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I've been experimenting with choropleth mapping techniques in R, having reaped the benefits of ggplot2 for creating beautiful graphs within a powerful data analysis package.

When it comes to mapping I've failed to produce results comparable to those I routinely get from QGIS. Using data of flow in Sheffield (fully replicable data and .qgs file here), QGIS easily produced the following:

QGIS image

The best I could produce using R (using code described here) were these two maps, the first using GISTools, the second using ggplot2:

GISTools choropleth ggplot2 choro

To me, the ggplot2 option seems far more attractive, if only I could solve the problem of the faulty lines (probably a problem with the fortify() command, or not reading in shapefiles using readOGR() described here.)

So the question is 2-fold: is the ggplot2 option the best choropleth mapping solution in R and, if so, how can I solve the problem of the faulty white lines?

Replicable code to find out what I've done is here.

Edit - Since made choropleth() output option more attractive:

New Rplot

The ugliness of this option can be reduced by exporting at higher resolution and removing the legend (other R legends are available). Still not managed to change line thickness but it's getting better! Red lines represent flows to zones which employ > 5000 people.

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The first R map would look alot nicer if you reduced the size of the polygon outlines (and perhaps made them completely transparent as in the first QGIS example). –  Andy W Dec 8 '12 at 15:27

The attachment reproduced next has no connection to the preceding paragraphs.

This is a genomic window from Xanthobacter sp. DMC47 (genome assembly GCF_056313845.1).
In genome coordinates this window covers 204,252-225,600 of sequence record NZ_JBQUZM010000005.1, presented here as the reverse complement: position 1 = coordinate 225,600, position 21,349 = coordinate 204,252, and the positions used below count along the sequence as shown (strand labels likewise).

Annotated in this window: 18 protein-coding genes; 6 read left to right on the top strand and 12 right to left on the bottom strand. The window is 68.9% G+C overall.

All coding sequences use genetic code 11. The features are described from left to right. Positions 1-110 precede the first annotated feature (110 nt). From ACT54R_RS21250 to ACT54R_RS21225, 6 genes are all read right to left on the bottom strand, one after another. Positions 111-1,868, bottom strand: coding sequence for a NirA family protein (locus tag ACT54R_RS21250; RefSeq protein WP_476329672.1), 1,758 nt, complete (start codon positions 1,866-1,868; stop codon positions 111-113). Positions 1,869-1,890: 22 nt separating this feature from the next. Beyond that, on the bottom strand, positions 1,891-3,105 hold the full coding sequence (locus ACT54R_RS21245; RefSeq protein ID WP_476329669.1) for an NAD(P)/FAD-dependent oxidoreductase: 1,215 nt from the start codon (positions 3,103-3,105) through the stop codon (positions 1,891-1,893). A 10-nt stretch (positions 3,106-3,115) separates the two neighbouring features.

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Agreed, but I don't know how to do this - the code I used was "choropleth(oas, v = oas$to, shades)". Searched for documentation to remove lines, but found nothing: cran.r-project.org/web/packages/GISTools/GISTools.pdf –  RobinLovelace Dec 8 '12 at 15:37
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@RobinLovelace If you put your R code up we can surely help you with these issues, but without a reproducible example it's not easy to pinpoint the issues. I do appreciate the effort you have made to put up the (useful) screenshots, but the images are just the icing that should be delivered on top of the cake of the source code. –  SlowLearner Dec 21 '12 at 7:10
    
Please see reproducible code contained in this .zip folder, as stated above: dl.dropbox.com/u/15008199/Rflows-simple.zip –  RobinLovelace Dec 21 '12 at 7:59
    
@RobinLovelace Thanks, interesting, have downloaded –  SlowLearner Dec 21 '12 at 11:09

1 Answer 1

There are some great resources on exactly this very interesting subject, including:

From Revolutions:

Choropleth Map R Challenge

Choropleth Challenge Results

From Stack Overflow.se:

Developing Geographic Thematic Maps with R

There are excellent examples of choropleth maps and their associated R code, including my favorite (i.e. attached map) using ggplot2. It should be relatively straight forward to insert your own data set into one of the script examples.

R Code for this map available from This is the Green Room

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Many thanks for flagging these excellent resources and for showing the unemployment map of the USA. Missing a legend though! Any suggestions how to translate these resources into maps of Sheffield? Code snippets to sort out my failed attempt at choropleth mapping using ggplot2 and the data I've supplied of Sheffield very much appreciated! –  RobinLovelace Dec 9 '12 at 17:07
    
@RobinLoveLace I'm glad the links were useful to you. You should have no problem plugging in your own dataset into the many sample scripts, although you may have to roll up your sleeves and do a bit of trial and error on the specific packages. Unfortunately, I do not have the time now to do it for you--sorry! –  Aaron Dec 9 '12 at 17:22
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I'll have a play and hopefully add further edits and replicable code when the map improves. –  RobinLovelace Dec 9 '12 at 17:32

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